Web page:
A work of pummeling beauty, exhaustion and exhilaration await at the end of genre rogue guitarist Nels Cline
's upheaval Share the Wealth
, eighty minutes of magical, maniacal, free jam composition that, in perhaps a few more years down the lineif the line makes it past Election Daywe'll argue stands right up there with such and such album of equal fire and fury.
Time, to which we've become too nervously accustomed, is tense, and everyone's cranked to ten or whatever equivalent degree of volume runs into the red these agitated days. Which makes this such a joy ride for Cline and his relentlessly subversive singers: punk jazz saxophonist Skerik
, keyboardist Brian Marsella
, bassist Trevor Dunn
the brawny, tenacious backbeat of drummer Scott Amendola
and Brazilian percussionist Cyro Baptista
. Even if you never get past the rapacious opener, "Segunda," Caetano Veloso
's ode to the Brazilian working man turned so entirely on its pretty little head it can break your balance and leave you in awe as the track rushes by on a dark, antic drone, a backdrop to the frenzied dogfight between Cline and Skerik. It's override ten squared and then some. And it's only six plus minutes long.
So, by the time you reach the shifting tectonics of the defiant and defining, seventeen minute epic centerpiece of Share the Wealth
, "Stump the Panel," you've had no other choice but to hold your hat and pursue the wildly elusive dynamics of "Beam/Spiral." Rising from the mists into being innocently enough like one of those great, dreamy Pat Metheny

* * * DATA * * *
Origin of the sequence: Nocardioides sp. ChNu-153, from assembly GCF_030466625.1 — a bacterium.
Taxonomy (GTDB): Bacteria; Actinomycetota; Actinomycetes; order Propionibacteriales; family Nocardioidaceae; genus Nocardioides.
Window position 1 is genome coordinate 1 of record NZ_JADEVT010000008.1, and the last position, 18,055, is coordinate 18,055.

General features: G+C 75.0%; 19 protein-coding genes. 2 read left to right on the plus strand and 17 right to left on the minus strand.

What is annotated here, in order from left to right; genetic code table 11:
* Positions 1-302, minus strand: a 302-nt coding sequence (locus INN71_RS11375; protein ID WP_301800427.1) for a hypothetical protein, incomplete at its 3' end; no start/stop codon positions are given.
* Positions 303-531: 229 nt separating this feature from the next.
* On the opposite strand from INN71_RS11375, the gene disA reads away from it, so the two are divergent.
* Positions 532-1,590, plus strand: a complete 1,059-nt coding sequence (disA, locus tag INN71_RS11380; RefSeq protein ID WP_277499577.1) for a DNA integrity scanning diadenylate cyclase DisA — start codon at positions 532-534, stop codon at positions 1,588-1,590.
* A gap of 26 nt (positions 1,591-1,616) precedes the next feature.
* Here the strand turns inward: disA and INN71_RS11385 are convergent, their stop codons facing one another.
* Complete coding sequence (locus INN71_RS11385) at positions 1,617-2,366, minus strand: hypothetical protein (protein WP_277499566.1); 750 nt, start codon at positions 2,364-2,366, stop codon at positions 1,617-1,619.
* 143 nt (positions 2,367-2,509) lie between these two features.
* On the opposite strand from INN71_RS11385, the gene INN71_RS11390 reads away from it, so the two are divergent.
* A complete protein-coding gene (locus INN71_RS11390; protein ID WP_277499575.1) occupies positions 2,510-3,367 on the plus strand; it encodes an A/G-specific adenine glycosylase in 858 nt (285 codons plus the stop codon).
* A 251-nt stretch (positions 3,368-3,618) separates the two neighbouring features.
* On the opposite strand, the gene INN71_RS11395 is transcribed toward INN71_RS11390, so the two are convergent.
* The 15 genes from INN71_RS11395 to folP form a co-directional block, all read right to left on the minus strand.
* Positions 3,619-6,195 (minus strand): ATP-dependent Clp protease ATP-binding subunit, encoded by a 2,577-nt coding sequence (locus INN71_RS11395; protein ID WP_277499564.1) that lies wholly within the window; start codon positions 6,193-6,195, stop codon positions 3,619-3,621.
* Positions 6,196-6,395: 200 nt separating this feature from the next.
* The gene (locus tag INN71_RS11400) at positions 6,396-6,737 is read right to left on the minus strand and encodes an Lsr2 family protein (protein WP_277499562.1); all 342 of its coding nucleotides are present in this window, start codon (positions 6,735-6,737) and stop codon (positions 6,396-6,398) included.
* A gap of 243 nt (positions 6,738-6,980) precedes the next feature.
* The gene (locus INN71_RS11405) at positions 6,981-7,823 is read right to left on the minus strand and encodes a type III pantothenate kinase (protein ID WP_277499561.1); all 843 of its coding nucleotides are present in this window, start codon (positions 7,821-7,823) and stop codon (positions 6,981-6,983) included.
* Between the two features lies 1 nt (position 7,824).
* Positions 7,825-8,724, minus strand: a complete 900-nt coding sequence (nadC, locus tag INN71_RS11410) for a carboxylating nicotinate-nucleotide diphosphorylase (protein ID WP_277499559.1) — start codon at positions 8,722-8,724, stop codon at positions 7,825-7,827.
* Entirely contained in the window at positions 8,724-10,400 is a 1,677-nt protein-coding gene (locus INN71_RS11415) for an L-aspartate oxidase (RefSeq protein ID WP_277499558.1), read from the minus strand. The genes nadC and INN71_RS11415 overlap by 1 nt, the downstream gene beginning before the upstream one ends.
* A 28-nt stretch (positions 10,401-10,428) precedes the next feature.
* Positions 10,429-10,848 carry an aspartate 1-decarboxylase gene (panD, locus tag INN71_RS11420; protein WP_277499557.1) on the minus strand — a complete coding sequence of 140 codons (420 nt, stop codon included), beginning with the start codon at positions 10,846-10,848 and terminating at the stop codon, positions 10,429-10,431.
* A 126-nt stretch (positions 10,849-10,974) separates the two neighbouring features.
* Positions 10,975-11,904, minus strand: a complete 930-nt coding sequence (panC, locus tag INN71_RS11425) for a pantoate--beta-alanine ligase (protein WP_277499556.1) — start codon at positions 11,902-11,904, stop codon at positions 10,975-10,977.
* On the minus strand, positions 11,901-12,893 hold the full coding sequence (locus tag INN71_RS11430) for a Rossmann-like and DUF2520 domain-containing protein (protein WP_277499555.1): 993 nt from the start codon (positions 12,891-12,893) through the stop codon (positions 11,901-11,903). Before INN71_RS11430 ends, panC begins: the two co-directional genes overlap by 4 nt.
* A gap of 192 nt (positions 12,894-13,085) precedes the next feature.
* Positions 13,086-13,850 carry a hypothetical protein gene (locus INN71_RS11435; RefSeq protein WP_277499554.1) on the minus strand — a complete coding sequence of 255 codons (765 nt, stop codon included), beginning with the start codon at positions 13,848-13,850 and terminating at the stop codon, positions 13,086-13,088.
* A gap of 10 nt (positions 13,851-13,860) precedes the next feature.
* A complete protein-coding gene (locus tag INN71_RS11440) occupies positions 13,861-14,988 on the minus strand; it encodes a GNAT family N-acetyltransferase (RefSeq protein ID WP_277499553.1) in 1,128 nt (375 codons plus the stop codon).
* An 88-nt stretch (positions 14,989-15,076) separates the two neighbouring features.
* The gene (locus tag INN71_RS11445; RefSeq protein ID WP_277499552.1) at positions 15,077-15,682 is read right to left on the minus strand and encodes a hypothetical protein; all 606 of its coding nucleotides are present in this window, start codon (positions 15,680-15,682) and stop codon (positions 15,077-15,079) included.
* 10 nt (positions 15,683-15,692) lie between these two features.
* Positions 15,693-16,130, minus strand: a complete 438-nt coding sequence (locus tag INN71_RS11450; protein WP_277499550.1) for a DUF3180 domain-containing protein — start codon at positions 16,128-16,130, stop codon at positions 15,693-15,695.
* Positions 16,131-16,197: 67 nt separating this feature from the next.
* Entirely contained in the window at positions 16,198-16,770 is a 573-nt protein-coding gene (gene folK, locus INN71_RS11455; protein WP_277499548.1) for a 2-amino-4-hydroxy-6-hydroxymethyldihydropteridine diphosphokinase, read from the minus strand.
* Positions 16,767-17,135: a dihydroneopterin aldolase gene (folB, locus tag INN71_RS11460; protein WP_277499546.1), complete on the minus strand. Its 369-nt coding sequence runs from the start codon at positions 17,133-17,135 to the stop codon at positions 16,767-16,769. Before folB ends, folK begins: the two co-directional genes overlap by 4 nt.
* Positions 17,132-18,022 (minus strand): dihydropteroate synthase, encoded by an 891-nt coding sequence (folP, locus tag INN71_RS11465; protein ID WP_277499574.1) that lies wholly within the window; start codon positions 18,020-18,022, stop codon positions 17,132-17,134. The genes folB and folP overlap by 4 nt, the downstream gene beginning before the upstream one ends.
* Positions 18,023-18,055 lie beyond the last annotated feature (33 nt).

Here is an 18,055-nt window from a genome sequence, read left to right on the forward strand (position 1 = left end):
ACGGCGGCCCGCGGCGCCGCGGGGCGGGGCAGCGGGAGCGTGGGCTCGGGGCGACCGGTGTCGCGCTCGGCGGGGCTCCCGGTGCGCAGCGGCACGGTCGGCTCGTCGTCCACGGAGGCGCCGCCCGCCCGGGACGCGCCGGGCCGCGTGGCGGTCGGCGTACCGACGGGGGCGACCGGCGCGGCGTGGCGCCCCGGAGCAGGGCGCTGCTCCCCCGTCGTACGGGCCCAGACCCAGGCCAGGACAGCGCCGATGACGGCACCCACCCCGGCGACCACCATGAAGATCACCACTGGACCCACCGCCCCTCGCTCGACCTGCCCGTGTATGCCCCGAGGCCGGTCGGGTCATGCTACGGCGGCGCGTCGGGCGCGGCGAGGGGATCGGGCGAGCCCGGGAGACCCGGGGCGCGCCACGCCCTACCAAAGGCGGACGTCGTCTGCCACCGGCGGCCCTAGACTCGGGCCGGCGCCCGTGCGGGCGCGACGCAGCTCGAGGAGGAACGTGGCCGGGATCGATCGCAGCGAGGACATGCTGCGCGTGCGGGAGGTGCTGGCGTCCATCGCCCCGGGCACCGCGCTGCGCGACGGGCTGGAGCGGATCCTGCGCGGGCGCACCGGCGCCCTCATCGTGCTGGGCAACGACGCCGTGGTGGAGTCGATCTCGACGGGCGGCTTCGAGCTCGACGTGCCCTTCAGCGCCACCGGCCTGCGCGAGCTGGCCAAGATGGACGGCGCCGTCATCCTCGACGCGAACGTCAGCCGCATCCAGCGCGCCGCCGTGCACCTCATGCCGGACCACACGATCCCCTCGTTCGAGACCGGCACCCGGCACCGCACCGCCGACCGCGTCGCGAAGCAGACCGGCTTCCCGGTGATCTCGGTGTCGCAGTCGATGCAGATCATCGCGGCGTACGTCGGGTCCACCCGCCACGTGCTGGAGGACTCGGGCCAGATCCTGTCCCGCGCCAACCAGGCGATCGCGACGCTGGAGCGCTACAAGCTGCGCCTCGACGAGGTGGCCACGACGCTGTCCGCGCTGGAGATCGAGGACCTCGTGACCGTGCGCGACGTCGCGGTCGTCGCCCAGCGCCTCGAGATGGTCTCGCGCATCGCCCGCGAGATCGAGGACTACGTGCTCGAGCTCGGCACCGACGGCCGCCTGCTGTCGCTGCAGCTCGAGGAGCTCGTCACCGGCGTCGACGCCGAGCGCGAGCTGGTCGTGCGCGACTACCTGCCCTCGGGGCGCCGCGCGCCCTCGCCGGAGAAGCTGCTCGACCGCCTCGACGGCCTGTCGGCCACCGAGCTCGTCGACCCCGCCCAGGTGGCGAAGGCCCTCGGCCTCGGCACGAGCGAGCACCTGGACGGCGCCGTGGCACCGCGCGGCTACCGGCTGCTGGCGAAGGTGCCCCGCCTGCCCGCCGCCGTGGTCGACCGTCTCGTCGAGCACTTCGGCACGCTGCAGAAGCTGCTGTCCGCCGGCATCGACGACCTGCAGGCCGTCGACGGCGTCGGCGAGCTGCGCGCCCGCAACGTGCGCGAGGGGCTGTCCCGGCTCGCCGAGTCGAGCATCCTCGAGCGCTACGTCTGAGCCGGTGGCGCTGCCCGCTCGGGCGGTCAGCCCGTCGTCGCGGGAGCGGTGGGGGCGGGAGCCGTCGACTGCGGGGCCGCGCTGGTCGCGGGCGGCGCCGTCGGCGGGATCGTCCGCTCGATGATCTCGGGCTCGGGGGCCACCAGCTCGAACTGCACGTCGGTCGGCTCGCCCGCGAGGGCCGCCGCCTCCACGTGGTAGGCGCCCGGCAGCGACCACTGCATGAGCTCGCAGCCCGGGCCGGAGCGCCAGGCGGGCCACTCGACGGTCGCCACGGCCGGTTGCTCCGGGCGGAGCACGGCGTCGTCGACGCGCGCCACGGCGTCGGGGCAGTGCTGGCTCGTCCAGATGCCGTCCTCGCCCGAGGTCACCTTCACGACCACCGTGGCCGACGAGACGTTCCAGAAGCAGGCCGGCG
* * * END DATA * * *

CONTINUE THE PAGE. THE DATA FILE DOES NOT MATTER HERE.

songs of the late 70's and early 80's, before going full stadium-sized rock and roll urgent muscle. Then the spine breaks forward to "Nightstand," an ambient ballad that touches upon all sextet's atmospheres.
Then "Stump the Panel," a dinosaur sized studio improv that doubles down and double dares you not to surrender your soul to its sure, sheer force. Think early Weather Report
or any of Miles Davis
' early 70's live expeditions again, cranked to ten and beyond, challenging all your muscle memory and expectations. Marsella's madly ecstatic Rhodes runs rampant over a frenzied punk/funk groove, courtesy of Dunn and Amendola. Cline's no slouch himself here, slicing, dicing, and shredding with damn near perverted glee. Then, from what Cline admits was a lengthier jam, "The Pleather Patrol" is given broad depth with Amendola's rock insistent, in-the-pocket 4/4, with Dunn doing spot-on Bootsy Collins
, pounding its clamorous way into there ambient swirl and eminent cacophony of "A Place On the Moon." Stimulus check or no stimulus check, you owe yourself this one. Anyone with an ear for this amazing form of spontaneous combustion does.
Segunda; Beam/Spiral; Nightstand; Stump the Panel; Headdress; Princess Phone; The Pleather Patrol; Ashcan Treasure; A Place on The Moon; Passed Down.
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